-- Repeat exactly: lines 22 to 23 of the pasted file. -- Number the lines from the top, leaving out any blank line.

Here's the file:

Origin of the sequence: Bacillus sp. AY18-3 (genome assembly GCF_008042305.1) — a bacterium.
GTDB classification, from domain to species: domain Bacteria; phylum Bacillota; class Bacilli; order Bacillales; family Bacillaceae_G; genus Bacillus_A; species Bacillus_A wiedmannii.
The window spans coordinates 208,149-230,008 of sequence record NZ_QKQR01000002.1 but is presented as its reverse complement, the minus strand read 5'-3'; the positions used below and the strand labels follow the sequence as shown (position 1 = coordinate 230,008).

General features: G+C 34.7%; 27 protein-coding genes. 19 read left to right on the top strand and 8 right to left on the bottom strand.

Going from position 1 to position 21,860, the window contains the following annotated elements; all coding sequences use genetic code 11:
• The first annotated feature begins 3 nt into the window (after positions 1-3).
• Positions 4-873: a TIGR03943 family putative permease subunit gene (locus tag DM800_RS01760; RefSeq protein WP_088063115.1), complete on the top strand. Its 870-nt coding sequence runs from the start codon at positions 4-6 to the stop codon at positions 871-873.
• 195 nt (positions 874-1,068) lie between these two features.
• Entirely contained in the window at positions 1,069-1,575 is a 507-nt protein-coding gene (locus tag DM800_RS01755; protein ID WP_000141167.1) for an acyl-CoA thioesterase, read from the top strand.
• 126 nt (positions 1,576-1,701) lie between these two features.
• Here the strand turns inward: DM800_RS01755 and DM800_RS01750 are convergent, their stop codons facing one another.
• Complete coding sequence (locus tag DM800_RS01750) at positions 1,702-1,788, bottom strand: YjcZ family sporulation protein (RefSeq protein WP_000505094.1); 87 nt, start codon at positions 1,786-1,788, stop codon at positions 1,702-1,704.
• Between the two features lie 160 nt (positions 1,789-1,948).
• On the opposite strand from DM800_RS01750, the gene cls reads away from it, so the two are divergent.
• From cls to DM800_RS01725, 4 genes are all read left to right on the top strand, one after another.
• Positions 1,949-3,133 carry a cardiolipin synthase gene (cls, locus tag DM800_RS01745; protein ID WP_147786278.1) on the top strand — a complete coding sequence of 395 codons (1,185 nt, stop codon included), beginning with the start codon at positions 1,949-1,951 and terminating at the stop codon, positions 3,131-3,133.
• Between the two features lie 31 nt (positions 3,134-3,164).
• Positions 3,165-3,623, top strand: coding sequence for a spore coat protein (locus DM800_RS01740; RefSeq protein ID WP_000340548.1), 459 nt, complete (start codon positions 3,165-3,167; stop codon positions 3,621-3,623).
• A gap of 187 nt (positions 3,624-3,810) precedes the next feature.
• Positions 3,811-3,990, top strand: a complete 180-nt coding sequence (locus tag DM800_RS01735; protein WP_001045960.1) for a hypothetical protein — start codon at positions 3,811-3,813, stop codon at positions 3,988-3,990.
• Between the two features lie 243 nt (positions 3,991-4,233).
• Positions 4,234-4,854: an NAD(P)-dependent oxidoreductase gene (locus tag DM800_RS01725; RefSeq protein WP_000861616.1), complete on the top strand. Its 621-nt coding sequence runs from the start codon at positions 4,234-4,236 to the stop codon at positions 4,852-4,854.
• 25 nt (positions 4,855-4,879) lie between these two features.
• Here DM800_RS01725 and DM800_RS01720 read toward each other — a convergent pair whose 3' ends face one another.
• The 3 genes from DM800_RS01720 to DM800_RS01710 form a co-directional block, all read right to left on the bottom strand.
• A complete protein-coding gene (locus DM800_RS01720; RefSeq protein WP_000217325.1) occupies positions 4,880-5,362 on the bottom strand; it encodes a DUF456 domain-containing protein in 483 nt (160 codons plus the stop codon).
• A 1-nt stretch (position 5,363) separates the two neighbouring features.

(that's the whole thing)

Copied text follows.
• Positions 4,234-4,854: an NAD(P)-dependent oxidoreductase gene (locus tag DM800_RS01725; RefSeq protein WP_000861616.1), complete on the top strand. Its 621-nt coding sequence runs from the start codon at positions 4,234-4,236 to the stop codon at positions 4,852-4,854.
• 25 nt (positions 4,855-4,879) lie between these two features.